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  1. #31
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    Default Developing a Business In China

    "Over the past three decades, we have built a significant lead not just in number of outlets, but also in brand awareness and loyalty, proprietary consumer know-how in individual provinces and city tiers, a national supply-chain network, product innovation and quality processes, a motivated and highly-educated workforce and a long-tenured and passionate local management team. We believe that these competitive strengths are difficult to replicate."

    The above is a quote from the 'Yum China' listing prospectus p69. It is referring to the roll out of KFC and Pizza Hut in China. But if you read the paragraph, it is clear that it can apply to any new 'western' product that is rolled out for sale in China. With one exception - the very first sentence. There aren't many western products that have a thirty year history in China and are still on a successful growth path. So what can we learn from 'Yum China' story about the way other consumables might be successfully rolled out across the country with the fastest growing middle class in Asia? A lot I think.

    Over the years Yum China has built:

    1/ An increasing number of distribution outlets.
    2/ Brand Awareness and Loyalty.
    3/ A motivated and highly educated workforce.
    4/ A long tenured and passionate local management team.

    We can regard the above as key 'check points' for any foreign consumables business, making a success of itself in China.

    A local management team is important because it means that a company that follows such a recipe can adapt to local tastes. That doesn't necessarily mean the core product needs changing. But it might mean resizing the quantity of what you sell and adopting the distribution systems to get the product to the end line customer in a more convenient and timely way. By using the above recipe, 'Yum China' have been able to integrate into Chinese popular culture and consumers' daily lives.

    How fast has Yum China managed to grow in terms of outlets? Some day I hope to be able to fill in more gaps in the table below. But here is a flavour of what has happened.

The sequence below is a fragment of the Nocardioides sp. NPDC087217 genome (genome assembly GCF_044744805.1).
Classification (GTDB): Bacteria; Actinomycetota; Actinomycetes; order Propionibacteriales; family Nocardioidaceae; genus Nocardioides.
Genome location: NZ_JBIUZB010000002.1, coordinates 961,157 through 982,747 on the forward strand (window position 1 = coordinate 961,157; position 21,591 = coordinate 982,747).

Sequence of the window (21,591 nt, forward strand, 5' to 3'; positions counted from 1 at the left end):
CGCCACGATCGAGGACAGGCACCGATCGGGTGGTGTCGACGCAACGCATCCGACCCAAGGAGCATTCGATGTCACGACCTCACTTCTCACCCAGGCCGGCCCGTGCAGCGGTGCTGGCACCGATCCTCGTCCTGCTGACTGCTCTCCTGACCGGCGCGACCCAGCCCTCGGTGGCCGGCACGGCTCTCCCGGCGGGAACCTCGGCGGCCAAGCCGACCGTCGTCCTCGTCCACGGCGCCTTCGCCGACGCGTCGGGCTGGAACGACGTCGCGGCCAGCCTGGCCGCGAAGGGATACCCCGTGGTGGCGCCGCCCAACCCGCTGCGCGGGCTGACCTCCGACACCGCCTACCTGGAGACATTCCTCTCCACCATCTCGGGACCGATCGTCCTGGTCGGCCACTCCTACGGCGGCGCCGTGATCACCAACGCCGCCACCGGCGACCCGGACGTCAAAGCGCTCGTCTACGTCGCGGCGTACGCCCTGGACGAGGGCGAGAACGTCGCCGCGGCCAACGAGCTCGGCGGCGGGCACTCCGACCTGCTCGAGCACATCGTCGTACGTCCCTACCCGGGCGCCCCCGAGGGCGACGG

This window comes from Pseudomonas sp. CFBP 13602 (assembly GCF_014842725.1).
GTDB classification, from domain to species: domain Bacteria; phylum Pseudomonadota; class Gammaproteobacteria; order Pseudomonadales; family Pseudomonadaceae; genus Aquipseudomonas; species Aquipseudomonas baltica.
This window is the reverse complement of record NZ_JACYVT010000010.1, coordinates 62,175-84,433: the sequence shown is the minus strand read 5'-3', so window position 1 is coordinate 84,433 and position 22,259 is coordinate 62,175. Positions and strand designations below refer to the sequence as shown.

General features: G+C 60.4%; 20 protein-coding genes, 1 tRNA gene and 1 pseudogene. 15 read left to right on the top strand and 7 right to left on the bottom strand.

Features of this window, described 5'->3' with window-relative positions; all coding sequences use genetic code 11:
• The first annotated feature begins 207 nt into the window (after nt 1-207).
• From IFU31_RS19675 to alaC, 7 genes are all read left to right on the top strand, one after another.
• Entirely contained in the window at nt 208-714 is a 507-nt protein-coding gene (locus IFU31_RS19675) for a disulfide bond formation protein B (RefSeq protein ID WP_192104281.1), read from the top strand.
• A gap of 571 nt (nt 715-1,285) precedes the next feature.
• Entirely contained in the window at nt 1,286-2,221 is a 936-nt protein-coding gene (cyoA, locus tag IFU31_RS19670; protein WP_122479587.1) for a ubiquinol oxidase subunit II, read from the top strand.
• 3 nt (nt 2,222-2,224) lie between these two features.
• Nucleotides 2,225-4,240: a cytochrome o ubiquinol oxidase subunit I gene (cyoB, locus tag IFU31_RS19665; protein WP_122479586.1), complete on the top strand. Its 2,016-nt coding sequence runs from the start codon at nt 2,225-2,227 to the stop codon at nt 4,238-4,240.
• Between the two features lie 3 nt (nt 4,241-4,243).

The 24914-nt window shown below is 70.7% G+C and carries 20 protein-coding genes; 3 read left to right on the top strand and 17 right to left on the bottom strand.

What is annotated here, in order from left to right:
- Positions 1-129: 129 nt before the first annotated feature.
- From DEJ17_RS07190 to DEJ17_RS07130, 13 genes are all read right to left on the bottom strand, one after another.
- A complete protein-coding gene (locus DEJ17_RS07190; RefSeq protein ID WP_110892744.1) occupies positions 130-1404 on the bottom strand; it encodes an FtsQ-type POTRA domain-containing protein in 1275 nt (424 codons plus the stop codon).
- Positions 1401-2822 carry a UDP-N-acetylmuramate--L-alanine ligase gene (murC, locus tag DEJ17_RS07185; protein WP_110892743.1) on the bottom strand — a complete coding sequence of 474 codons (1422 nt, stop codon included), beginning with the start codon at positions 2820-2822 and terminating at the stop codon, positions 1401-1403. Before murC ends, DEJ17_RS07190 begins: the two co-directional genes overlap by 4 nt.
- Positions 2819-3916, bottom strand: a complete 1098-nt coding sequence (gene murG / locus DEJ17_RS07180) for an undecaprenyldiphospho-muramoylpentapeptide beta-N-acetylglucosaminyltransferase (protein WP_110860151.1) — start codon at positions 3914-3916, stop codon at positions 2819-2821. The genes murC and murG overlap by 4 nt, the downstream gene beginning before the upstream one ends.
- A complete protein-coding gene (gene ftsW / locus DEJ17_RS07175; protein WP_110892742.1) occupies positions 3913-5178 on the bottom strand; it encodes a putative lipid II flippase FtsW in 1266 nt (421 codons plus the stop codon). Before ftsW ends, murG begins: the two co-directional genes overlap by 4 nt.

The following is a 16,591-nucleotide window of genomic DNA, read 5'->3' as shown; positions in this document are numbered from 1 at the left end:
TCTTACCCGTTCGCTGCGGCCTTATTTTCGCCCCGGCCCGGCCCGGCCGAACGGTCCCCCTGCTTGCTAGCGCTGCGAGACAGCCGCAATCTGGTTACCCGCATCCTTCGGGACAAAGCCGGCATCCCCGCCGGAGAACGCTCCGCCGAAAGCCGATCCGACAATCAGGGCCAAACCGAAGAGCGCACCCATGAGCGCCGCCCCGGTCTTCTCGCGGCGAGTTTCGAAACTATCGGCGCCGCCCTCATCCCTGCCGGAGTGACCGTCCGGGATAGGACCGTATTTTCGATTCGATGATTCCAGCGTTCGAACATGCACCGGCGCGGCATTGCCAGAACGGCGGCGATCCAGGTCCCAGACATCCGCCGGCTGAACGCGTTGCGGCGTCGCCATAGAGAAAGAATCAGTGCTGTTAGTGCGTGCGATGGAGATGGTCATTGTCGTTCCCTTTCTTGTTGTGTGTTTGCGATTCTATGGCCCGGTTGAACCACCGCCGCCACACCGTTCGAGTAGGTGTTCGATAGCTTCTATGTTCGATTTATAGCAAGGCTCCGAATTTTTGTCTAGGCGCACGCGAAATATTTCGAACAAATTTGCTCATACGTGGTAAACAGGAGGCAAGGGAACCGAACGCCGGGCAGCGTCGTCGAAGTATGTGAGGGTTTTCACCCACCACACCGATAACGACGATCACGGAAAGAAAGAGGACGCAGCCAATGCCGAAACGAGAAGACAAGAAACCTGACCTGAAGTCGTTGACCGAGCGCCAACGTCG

Year No. Of Outlets
    1987 1
    2005 1,792
    2010 3,906
    2015 7,176
    2017 7,983

    From 1987 this gives us a 30 year annual compounding growth rate of:

    1(1+g)^30 = 7983 => g=0.35

    In round figures the business has grown by 35% every year for 30 years! This includes the early stage of the growth cycle where growth was higher. Perhaps more indicative of what we might see from now on is what has happened over the last two years:

    7176(1+g)^2 = 7983 => g=0.05, or 5% per year.

    That is nevertheless a strong underlying growth rate, as it excludes inflation.

    Continuing to quote from the listing prospectus:

    "The development and growth of our business has benefited from China's rapidly growing middle class and increasing urbanization. The size of the middle class is expected to continue to grow significantly. According to a 2012 McKinsey study, between 2002 and 2022, the number of middle class and affluent households is expected to increase by 283 million. A significant portion of this growth will be driven by upper middle class households, which are expected to increase from 2% of total households in 2002 to 54% by 2022, or an increase of 188 million households. The Company will continue to focus on this core consumer segment and on serving China's growing middle class."

    What the McKinsey report says about the distribution of middle class households is equally interesting: